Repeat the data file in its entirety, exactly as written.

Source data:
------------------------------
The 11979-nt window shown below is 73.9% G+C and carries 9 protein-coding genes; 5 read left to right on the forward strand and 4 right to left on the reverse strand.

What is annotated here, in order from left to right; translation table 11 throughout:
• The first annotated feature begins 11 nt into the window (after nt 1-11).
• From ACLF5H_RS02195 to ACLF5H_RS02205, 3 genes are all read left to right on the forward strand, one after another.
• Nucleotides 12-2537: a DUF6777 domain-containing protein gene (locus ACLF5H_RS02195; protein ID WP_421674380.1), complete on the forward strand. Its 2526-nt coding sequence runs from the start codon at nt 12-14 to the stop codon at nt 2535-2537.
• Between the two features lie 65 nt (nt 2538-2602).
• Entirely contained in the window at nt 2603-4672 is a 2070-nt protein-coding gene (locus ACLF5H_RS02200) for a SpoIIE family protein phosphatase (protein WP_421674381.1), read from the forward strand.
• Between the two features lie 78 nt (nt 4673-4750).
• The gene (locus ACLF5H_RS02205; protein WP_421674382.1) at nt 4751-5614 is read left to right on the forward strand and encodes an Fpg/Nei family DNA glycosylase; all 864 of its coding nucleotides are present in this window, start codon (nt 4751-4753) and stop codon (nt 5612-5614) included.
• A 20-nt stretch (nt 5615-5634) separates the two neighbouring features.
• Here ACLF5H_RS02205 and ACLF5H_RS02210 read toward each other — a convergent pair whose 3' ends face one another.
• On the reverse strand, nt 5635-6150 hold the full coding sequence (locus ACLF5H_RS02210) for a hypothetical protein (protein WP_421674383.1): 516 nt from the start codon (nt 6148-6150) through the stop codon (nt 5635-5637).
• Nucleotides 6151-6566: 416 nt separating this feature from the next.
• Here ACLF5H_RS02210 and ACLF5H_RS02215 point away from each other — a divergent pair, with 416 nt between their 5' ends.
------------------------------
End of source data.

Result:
The 11979-nt window shown below is 73.9% G+C and carries 9 protein-coding genes; 5 read left to right on the forward strand and 4 right to left on the reverse strand.

What is annotated here, in order from left to right; translation table 11 throughout:
• The first annotated feature begins 11 nt into the window (after nt 1-11).
• From ACLF5H_RS02195 to ACLF5H_RS02205, 3 genes are all read left to right on the forward strand, one after another.
• Nucleotides 12-2537: a DUF6777 domain-containing protein gene (locus ACLF5H_RS02195; protein ID WP_421674380.1), complete on the forward strand. Its 2526-nt coding sequence runs from the start codon at nt 12-14 to the stop codon at nt 2535-2537.
• Between the two features lie 65 nt (nt 2538-2602).
• Entirely contained in the window at nt 2603-4672 is a 2070-nt protein-coding gene (locus ACLF5H_RS02200) for a SpoIIE family protein phosphatase (protein WP_421674381.1), read from the forward strand.
• Between the two features lie 78 nt (nt 4673-4750).
• The gene (locus ACLF5H_RS02205; protein WP_421674382.1) at nt 4751-5614 is read left to right on the forward strand and encodes an Fpg/Nei family DNA glycosylase; all 864 of its coding nucleotides are present in this window, start codon (nt 4751-4753) and stop codon (nt 5612-5614) included.
• A 20-nt stretch (nt 5615-5634) separates the two neighbouring features.
• Here ACLF5H_RS02205 and ACLF5H_RS02210 read toward each other — a convergent pair whose 3' ends face one another.
• On the reverse strand, nt 5635-6150 hold the full coding sequence (locus ACLF5H_RS02210) for a hypothetical protein (protein WP_421674383.1): 516 nt from the start codon (nt 6148-6150) through the stop codon (nt 5635-5637).
• Nucleotides 6151-6566: 416 nt separating this feature from the next.
• Here ACLF5H_RS02210 and ACLF5H_RS02215 point away from each other — a divergent pair, with 416 nt between their 5' ends.